For many years I dreamed of having my own bakery, but I discarded the very thought almost immediately when I realized that, besides the appeal of having a business, I really wanted a panadería so I could eat bread all the time. As you can imagine, that wasn’t a very healthy idea for me. I did, however, learn how to make homemade bread, an activity I really enjoy. I love when the smell of fresh bread fills my home, and when I can share what I just made with cups of coffee or glasses of milk, cheeses, marmalades, butter, etc. One of my favorite times in culinary school was when I took a baking class. It was the middle of winter and we spent the mornings making all kinds of homemade and more sophisticated breads that we later devoured by the ton while we waited for the next batch of breads to come out of the oven. That’s how we realized the infinite variety of baguettes, piadinas, pitas, colizas, pan de molde, ciabattas, brioche, croissants, etc. that there are. Later I learned how to make a variety of fine breads while I did my internship in the bakery of one of Lima’s most expensive hotels. The baker teaching me had never had an intern, so he taught me many bread recipes, and these coconut crescents are a kind of easy, homemade bread that we used to prepare for breakfast.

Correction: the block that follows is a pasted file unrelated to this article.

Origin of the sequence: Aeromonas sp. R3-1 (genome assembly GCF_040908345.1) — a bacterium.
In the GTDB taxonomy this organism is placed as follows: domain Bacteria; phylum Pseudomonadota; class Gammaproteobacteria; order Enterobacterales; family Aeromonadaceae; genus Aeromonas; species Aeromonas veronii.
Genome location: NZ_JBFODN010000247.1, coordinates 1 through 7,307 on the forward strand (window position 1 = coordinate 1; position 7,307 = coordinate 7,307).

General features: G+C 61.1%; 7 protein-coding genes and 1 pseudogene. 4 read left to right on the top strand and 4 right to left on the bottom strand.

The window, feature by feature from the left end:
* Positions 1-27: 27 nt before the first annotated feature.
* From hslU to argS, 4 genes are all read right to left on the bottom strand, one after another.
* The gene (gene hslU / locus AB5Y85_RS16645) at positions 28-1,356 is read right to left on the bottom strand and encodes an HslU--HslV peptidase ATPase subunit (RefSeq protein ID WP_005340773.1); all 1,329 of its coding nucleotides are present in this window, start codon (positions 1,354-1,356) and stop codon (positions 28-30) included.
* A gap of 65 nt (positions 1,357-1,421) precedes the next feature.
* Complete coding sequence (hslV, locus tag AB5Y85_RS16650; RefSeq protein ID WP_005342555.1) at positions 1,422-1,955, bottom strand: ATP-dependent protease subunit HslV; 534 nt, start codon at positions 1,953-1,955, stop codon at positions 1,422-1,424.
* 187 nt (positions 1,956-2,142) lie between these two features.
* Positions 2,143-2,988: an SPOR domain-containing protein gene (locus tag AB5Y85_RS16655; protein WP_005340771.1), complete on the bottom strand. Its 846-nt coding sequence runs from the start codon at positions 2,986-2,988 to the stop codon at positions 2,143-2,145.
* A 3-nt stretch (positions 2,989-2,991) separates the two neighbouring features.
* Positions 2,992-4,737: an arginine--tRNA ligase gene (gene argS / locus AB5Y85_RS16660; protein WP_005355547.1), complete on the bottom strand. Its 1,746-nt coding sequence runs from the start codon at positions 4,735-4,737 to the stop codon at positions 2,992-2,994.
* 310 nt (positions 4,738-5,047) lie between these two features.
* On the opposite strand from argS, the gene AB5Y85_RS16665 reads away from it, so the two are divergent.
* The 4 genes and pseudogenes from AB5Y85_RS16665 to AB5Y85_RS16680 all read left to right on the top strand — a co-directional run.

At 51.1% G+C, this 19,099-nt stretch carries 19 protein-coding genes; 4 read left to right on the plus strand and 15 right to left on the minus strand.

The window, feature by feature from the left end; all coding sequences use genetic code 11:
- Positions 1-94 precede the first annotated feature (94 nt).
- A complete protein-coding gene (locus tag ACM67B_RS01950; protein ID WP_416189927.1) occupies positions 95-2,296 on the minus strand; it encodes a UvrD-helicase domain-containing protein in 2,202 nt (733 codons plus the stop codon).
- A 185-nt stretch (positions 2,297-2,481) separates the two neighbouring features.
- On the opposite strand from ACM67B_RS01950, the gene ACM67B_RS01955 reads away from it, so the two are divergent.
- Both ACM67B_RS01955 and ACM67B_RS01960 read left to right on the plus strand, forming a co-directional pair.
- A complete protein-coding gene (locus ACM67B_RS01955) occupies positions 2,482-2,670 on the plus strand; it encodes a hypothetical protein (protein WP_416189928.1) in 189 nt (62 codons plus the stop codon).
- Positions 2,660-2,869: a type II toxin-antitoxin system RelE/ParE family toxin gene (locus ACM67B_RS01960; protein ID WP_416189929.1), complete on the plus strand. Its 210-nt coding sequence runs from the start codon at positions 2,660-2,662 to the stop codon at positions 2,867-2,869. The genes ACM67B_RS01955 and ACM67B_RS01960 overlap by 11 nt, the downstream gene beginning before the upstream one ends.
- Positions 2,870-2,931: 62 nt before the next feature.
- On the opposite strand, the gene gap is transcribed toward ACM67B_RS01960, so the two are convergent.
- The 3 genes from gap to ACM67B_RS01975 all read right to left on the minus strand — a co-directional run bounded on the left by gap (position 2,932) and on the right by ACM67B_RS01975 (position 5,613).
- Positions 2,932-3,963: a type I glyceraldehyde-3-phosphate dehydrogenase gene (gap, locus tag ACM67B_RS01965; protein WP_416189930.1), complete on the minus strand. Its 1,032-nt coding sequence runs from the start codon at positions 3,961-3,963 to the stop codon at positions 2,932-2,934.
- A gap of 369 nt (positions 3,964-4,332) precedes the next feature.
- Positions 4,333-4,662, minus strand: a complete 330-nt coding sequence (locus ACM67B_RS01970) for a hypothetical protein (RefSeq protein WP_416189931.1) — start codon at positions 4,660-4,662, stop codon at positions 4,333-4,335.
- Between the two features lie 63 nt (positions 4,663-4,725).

Homemade breads aren’t hard to make, but they require methodology and patience. Above all, you should be aware that, since breads made at home don’t include some of the ingredients commonly used in industrial bakeries, they don’t stay fresh as long, nor is the bread as soft. But don’t let that discourage you from getting to work. There’s nothing like a loaf of bread made with your own hands.